16.4 Flooding in southern Mexico, tropical cyclone Noel and intense European storms in late October and early November 2007: Linked weather systems?

Thursday, 1 May 2008: 7:45 PM
Palms E (Wyndham Orlando Resort)
Lance F. Bosart, SUNY, Albany, NY; and H. M. Archambault and J. M. Cordeira

The purpose of this presentation will be to provide a multiscale overview of the atmospheric processes that contributed to pre-Noel heavy rains in southern Mexico, the slow development of Tropical Cyclone (TC) Noel and its complex extratropical transition (ET), and the resulting post-Noel downstream development and formation of two European storms. The emphasis will be on the likely physical linkages between multiple weather systems in the pre- and post-Noel environment.

Tropical storm (TS) Noel slowly developed out of a broad area of low pressure centered south of eastern Cuba and Hispaniola in late October 2007. To the north of Noel, a persistent low-level easterly flow prevailed south of a strong anticyclone with accompanying significant beach erosion from Florida to the Carolinas. Prior to the development of TS Noel, a surge of cool air plunged southward across the Gulf of Mexico and into the Gulf of Tehuantepec behind a strong cold front. The front crossed the Yucatan peninsular and Florida and then stalled over central Cuba several days before Noel formed. Deep tropical moisture (precipitable water values > 50 mm) was present along and ahead of the frontal boundary from near Honduras north-northeastward to the western Atlantic.

Between 27-29 October the frontal boundary retreated slowly westward into the eastern Gulf of Mexico in response to weak upper-level trough development over the northwestern Gulf of Mexico. The retreat of the frontal boundary was accompanied by low-level warm-air advection and rapid moistening over the Bay of Campeche and central Gulf of Mexico. Pre-existing low-level northerlies strengthened over the Bay of Campeche and southern Mexico as sea level pressures fell (rose) over the Yucatan peninsula (northwestern Gulf of Mexico). The resulting transport of deep tropical moisture from the vicinity of Noel westward and then southwestward into southern Mexico and the associated lift resulted in widespread heavy rains and flooding.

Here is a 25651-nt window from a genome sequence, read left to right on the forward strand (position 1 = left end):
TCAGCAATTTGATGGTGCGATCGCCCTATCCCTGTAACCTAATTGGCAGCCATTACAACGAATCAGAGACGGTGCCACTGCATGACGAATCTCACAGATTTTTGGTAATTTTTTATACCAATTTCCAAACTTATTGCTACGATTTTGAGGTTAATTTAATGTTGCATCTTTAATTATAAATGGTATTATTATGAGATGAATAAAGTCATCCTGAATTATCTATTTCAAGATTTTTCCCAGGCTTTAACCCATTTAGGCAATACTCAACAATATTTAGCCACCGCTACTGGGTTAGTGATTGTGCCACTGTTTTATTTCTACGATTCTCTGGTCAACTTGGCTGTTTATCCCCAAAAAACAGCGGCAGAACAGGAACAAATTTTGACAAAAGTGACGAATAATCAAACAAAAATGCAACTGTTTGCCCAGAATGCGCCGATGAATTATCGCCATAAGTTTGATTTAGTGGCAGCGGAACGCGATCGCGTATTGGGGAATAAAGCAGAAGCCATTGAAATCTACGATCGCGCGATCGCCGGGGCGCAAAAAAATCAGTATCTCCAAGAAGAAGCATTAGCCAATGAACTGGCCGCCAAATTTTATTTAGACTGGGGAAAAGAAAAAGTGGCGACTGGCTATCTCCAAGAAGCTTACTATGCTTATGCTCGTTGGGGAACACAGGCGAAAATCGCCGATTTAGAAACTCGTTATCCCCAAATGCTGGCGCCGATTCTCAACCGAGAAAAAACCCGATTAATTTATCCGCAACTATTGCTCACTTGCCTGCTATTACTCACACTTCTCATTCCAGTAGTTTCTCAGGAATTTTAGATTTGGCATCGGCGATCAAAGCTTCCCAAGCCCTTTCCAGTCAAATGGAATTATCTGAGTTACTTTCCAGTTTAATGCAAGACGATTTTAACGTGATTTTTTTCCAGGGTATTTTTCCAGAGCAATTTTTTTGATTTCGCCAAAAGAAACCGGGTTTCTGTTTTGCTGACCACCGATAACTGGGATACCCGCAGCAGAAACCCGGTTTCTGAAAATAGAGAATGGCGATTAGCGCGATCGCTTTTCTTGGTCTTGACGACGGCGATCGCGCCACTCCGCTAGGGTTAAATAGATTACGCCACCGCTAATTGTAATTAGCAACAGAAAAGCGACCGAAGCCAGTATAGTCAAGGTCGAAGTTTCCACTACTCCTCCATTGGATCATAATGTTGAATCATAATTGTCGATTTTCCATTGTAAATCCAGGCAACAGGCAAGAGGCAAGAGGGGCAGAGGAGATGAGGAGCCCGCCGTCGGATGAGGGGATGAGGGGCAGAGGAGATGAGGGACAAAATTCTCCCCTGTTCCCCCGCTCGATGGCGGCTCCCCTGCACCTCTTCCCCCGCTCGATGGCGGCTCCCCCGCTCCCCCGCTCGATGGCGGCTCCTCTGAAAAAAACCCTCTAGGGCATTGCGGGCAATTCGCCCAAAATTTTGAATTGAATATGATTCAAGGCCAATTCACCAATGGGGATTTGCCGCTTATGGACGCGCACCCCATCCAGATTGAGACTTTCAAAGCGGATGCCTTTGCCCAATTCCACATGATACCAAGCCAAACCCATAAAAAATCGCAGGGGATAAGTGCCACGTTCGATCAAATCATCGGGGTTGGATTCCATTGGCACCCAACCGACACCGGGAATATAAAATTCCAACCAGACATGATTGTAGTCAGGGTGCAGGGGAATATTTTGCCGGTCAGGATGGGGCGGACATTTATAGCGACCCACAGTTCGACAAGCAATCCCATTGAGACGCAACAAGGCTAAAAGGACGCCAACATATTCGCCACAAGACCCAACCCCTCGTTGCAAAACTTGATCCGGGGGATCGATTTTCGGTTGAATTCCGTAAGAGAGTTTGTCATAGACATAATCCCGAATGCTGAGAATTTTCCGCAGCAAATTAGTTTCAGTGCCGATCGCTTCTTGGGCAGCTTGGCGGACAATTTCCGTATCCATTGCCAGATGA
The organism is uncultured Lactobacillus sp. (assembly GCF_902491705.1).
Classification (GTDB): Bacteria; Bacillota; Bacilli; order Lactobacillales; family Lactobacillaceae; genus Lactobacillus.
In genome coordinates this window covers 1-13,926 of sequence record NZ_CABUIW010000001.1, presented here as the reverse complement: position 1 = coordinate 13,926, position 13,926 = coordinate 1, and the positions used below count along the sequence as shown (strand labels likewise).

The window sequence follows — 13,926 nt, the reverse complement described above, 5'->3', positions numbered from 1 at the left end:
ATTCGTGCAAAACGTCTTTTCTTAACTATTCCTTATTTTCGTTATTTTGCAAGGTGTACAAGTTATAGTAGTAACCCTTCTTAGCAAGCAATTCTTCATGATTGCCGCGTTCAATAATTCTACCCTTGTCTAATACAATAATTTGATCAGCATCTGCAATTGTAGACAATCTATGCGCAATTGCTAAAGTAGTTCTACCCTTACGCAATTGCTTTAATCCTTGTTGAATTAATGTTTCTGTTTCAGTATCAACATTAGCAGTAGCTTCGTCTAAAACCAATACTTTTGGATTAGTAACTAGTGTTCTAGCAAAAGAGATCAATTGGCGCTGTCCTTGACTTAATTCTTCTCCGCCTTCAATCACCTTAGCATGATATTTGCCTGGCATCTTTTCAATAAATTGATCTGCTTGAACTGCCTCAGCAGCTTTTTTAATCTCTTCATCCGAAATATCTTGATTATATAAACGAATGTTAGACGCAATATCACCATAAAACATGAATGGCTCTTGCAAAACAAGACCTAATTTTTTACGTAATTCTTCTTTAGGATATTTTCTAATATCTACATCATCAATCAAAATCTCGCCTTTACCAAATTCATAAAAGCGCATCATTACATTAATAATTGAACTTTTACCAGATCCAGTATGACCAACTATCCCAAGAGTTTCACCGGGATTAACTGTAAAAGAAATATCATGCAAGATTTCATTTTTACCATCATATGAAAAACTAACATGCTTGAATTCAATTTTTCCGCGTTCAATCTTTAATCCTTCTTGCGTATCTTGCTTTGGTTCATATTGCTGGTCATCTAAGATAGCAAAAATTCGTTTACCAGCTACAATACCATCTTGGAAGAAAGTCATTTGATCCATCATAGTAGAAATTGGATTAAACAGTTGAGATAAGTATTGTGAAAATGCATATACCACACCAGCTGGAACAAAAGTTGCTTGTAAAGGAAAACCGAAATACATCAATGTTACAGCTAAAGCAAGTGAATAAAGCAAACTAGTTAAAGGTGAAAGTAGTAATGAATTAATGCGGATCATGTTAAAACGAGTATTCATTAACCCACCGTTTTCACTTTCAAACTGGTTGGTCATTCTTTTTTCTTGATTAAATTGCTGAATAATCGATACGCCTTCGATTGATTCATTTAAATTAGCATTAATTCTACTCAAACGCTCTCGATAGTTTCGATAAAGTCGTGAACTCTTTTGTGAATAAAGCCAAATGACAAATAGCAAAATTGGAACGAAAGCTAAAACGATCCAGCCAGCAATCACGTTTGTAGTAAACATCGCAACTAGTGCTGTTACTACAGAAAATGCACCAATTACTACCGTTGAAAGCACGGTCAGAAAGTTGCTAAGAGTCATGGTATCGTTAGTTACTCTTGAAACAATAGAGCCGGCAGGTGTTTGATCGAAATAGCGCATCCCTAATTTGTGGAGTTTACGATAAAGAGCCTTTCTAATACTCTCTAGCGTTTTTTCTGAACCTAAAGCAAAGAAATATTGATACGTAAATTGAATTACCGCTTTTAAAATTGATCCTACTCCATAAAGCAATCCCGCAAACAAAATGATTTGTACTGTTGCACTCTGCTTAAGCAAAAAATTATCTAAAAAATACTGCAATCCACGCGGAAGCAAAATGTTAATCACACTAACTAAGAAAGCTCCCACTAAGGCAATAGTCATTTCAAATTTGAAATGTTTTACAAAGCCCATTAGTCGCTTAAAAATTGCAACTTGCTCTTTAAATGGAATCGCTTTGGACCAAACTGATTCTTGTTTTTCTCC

TS/TC Noel moved slowly northward until 2 November. Subsequently, it interacted with a weak upper-level trough over the southeastern US. Over the next few days, Noel accelerated north-northeastward, underwent a rapid ET while retaining some warm core attributes, impacted southeastern New England and Atlantic Canada, and generated a significant diabatically driven downstream upper-level ridge over the North Atlantic which resulted in conditions favorable for downstream development. A second midlatitude disturbance trailing behind Noel further strengthened the upper-level ridge. The resulting downstream trough development over northwest Europe enabled a potential vorticity anomaly to exit the arctic, move southeastward and trigger two significant storms, the first one over northwestern Europe and the second one over southeastern Europe.

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